Members of CineClub, the company’s monthly subscription program, will have the fee waived.
Service charges are a long-standing practice in the entertainment industry where concerts, live theatre and sporting events all add some form of a “convenience fee” to collect more revenue.
When Cineplex first introduced online ticket sales years ago, it charged a similar processing fee for each ticket. Eventually it eliminated the charge around the same time it began encouraging moviegoers to buy tickets in advance instead of waiting in line at the box office.
More recently, Cineplex has dabbled in other upcharge experiments that included charging an extra $2 for “prime seats” at a few of its busier theatres. It also tacked on an extra $1 to reserve seats at showings of “Star Wars: The Last Jedi” in 2017.
In the United States, most of the largest theatre chains already charge a fee for online ticket purchases.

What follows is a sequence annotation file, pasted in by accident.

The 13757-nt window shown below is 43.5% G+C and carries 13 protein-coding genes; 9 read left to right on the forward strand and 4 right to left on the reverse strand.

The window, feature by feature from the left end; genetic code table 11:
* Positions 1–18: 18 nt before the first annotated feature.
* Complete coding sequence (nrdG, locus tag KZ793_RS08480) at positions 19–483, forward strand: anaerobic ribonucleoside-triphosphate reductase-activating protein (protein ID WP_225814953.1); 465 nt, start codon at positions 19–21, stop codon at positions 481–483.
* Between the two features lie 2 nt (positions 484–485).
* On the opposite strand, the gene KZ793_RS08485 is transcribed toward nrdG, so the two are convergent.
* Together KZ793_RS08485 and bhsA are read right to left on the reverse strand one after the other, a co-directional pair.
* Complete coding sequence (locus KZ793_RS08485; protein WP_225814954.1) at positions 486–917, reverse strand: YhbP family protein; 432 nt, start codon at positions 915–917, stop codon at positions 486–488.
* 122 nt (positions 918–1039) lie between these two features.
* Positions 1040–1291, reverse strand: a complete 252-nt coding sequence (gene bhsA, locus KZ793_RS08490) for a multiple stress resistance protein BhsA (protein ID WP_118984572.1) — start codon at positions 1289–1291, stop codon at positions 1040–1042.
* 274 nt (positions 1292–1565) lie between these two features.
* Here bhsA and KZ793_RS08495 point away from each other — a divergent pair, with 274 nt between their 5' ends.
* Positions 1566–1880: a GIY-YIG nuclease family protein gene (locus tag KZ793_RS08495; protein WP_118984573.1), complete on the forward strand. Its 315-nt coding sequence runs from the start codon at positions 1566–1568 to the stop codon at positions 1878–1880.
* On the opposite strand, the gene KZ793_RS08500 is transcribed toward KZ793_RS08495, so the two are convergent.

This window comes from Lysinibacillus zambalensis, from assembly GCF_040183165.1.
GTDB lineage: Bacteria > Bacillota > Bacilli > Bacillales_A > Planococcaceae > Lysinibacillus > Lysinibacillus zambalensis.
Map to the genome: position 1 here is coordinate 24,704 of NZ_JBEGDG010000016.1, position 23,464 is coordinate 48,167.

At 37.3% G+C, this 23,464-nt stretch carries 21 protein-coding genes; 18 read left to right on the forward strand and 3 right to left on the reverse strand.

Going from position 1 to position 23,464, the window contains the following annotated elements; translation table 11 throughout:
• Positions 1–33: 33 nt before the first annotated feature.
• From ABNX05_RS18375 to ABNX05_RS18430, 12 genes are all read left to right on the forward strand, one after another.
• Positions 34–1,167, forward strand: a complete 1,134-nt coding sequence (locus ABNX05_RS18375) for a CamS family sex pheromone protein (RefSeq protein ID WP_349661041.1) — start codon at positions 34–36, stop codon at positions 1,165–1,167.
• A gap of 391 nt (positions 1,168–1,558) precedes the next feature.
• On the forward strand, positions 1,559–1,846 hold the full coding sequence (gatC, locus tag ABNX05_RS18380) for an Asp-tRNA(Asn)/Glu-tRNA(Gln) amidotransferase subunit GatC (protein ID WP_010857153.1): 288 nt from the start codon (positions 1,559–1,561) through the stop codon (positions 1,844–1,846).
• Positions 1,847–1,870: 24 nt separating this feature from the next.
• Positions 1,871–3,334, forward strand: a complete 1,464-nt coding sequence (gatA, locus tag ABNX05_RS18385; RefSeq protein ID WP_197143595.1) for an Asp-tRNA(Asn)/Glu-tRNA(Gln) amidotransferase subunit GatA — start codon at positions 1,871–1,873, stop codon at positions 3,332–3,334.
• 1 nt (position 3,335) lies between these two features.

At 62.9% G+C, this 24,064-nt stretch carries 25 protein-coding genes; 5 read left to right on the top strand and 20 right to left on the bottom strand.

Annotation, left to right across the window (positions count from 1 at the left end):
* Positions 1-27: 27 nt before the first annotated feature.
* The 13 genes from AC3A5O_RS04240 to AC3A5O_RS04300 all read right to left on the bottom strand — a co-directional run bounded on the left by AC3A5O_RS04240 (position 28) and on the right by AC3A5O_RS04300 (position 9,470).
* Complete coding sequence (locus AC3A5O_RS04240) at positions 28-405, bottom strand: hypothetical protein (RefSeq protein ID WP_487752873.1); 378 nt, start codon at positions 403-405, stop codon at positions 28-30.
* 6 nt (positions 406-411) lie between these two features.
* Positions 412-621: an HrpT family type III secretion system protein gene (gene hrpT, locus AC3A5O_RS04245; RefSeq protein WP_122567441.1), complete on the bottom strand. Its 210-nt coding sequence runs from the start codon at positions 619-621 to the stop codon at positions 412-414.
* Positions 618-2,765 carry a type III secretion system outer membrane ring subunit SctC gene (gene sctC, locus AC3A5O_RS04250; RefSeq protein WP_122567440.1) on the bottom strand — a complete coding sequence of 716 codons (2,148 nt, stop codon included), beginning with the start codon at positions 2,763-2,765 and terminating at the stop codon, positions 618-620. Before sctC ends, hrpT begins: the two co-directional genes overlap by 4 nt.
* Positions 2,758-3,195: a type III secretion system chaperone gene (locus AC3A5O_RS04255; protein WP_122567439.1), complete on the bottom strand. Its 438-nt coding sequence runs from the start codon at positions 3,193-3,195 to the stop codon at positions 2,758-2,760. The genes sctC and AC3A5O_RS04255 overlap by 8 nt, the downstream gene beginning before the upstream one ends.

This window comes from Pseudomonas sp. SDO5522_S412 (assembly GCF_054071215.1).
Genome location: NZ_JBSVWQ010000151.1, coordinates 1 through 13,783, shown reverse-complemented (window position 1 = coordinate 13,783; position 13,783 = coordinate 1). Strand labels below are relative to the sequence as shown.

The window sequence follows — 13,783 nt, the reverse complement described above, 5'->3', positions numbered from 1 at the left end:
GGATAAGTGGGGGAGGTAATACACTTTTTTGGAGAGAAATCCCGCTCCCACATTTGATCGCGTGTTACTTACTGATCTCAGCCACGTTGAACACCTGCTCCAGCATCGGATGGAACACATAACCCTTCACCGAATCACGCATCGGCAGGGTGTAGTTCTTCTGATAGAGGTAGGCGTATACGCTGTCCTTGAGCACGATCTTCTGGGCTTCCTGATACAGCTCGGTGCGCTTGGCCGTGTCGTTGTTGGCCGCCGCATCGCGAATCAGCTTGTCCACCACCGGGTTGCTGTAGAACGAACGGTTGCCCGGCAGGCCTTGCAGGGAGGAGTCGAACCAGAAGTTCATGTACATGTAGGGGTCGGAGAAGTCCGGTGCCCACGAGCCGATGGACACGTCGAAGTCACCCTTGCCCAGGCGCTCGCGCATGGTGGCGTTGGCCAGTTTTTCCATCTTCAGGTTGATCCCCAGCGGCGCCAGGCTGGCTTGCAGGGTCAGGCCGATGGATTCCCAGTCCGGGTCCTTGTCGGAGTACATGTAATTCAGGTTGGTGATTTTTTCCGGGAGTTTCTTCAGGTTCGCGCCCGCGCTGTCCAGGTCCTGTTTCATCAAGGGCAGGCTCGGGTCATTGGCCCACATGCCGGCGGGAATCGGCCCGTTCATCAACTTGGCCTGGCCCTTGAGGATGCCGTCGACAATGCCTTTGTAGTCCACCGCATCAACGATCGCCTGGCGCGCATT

Earlier this year U.S. chain AMC Theatres went a step further when it began testing “variable pricing” for tickets to the anticipated DC Comics movie “The Batman.” The new cost added around US$1.50 to each ticket in some cities.
This report by The Canadian Press was first published June 21, 2022.
David Friend, The Canadian Press
The Insufferable Arrogance of the Constantly Wrong
The Cure Was Vastly Worse than the Disease
Woman held hostage during B.C. bank shooting experiencing roller-coaster of emotions
Biden offshore drilling proposal would allow up to 11 sales
City of Red Deer2 days ago
City Council grinding out a solution for the site of a permanent homeless shelter
Community12 hours ago
Complete list of winners of the 2022 Red Deer Hospital Lottery
COVID-1923 hours ago
Court martial planned for soldier who criticized vaccine mandate, led march to Ottawa
Alberta2 days ago
Edmonton council to ask province to support new centre to fight downtown crime
Education2 days ago
Foundation for Red Deer Public Schools teams up with Central Alberta Optimist Clubs and Time Hortons to provide “Best July Ever” for these students
COVID-1923 hours ago
Tamara Lich breached conditions by appearing with fellow convoy leader: Crown
Alberta2 days ago
Alberta expands its support for Ukrainians fleeing war and settling in the province
Economy2 days ago
Bank of Canada’s rapid rate hikes likely to cause a recession, study finds